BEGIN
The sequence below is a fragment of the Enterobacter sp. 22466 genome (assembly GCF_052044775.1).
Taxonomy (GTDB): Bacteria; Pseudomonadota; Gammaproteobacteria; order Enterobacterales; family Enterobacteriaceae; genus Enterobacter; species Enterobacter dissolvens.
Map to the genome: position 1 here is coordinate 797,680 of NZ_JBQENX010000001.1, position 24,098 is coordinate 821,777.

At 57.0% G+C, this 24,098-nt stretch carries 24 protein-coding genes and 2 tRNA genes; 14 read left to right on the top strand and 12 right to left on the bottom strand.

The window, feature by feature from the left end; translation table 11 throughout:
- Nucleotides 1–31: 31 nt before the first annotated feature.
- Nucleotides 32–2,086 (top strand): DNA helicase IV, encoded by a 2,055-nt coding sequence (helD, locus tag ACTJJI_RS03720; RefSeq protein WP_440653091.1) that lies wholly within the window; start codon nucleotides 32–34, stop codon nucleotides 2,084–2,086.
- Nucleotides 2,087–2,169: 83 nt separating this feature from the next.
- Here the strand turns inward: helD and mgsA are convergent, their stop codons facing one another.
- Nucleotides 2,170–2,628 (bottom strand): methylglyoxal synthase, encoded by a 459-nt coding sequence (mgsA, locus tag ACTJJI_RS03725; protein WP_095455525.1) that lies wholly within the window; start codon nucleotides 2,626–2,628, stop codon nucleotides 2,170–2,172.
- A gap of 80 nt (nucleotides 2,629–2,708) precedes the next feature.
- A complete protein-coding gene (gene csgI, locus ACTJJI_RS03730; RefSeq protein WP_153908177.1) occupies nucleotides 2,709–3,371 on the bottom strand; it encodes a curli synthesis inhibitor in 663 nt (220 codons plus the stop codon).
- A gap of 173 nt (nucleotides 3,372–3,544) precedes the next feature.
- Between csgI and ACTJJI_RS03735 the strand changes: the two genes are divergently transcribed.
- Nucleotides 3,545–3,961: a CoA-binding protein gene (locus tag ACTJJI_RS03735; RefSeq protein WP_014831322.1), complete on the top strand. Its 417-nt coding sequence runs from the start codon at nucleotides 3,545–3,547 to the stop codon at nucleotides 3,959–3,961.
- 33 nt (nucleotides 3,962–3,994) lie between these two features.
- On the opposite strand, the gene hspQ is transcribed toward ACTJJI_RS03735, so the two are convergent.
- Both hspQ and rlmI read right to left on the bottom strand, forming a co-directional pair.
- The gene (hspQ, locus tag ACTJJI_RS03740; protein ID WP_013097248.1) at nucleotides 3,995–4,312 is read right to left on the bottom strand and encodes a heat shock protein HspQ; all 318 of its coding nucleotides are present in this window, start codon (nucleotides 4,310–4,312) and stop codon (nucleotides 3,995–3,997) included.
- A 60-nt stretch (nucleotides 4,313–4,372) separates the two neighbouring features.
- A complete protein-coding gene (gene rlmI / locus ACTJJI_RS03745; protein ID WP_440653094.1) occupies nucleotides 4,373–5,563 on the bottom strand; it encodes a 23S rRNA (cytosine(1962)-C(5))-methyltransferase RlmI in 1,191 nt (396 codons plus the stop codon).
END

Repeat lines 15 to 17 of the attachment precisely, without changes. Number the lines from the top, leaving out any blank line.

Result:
- Nucleotides 3,545–3,961: a CoA-binding protein gene (locus tag ACTJJI_RS03735; RefSeq protein WP_014831322.1), complete on the top strand. Its 417-nt coding sequence runs from the start codon at nucleotides 3,545–3,547 to the stop codon at nucleotides 3,959–3,961.
- 33 nt (nucleotides 3,962–3,994) lie between these two features.
- On the opposite strand, the gene hspQ is transcribed toward ACTJJI_RS03735, so the two are convergent.